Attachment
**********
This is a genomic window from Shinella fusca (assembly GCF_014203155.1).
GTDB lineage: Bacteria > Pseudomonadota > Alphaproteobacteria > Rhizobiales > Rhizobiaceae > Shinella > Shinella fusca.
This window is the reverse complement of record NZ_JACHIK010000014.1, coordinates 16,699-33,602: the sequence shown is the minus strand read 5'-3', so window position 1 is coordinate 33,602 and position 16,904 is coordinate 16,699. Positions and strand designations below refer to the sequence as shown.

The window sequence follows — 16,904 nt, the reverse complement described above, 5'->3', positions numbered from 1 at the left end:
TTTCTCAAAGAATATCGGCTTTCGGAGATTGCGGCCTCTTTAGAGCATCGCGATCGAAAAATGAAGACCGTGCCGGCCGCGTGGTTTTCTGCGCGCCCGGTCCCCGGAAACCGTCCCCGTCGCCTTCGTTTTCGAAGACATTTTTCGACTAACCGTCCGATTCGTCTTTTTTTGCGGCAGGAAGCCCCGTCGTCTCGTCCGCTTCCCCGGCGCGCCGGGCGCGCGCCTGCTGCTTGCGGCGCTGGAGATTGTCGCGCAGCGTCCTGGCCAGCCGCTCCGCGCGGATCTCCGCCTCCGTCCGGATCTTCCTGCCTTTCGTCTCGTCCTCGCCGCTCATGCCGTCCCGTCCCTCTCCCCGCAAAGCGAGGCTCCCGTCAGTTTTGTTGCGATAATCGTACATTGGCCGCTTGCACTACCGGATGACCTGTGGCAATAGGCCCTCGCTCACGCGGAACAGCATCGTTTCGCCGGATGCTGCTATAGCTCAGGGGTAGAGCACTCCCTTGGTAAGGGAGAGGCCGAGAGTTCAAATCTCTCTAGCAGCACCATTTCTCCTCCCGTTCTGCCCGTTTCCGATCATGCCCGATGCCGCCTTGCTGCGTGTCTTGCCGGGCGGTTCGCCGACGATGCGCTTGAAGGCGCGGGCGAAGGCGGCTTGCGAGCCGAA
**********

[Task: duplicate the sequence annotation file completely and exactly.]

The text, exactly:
This is a genomic window from Shinella fusca (assembly GCF_014203155.1).
GTDB lineage: Bacteria > Pseudomonadota > Alphaproteobacteria > Rhizobiales > Rhizobiaceae > Shinella > Shinella fusca.
This window is the reverse complement of record NZ_JACHIK010000014.1, coordinates 16,699-33,602: the sequence shown is the minus strand read 5'-3', so window position 1 is coordinate 33,602 and position 16,904 is coordinate 16,699. Positions and strand designations below refer to the sequence as shown.

The window sequence follows — 16,904 nt, the reverse complement described above, 5'->3', positions numbered from 1 at the left end:
TTTCTCAAAGAATATCGGCTTTCGGAGATTGCGGCCTCTTTAGAGCATCGCGATCGAAAAATGAAGACCGTGCCGGCCGCGTGGTTTTCTGCGCGCCCGGTCCCCGGAAACCGTCCCCGTCGCCTTCGTTTTCGAAGACATTTTTCGACTAACCGTCCGATTCGTCTTTTTTTGCGGCAGGAAGCCCCGTCGTCTCGTCCGCTTCCCCGGCGCGCCGGGCGCGCGCCTGCTGCTTGCGGCGCTGGAGATTGTCGCGCAGCGTCCTGGCCAGCCGCTCCGCGCGGATCTCCGCCTCCGTCCGGATCTTCCTGCCTTTCGTCTCGTCCTCGCCGCTCATGCCGTCCCGTCCCTCTCCCCGCAAAGCGAGGCTCCCGTCAGTTTTGTTGCGATAATCGTACATTGGCCGCTTGCACTACCGGATGACCTGTGGCAATAGGCCCTCGCTCACGCGGAACAGCATCGTTTCGCCGGATGCTGCTATAGCTCAGGGGTAGAGCACTCCCTTGGTAAGGGAGAGGCCGAGAGTTCAAATCTCTCTAGCAGCACCATTTCTCCTCCCGTTCTGCCCGTTTCCGATCATGCCCGATGCCGCCTTGCTGCGTGTCTTGCCGGGCGGTTCGCCGACGATGCGCTTGAAGGCGCGGGCGAAGGCGGCTTGCGAGCCGAA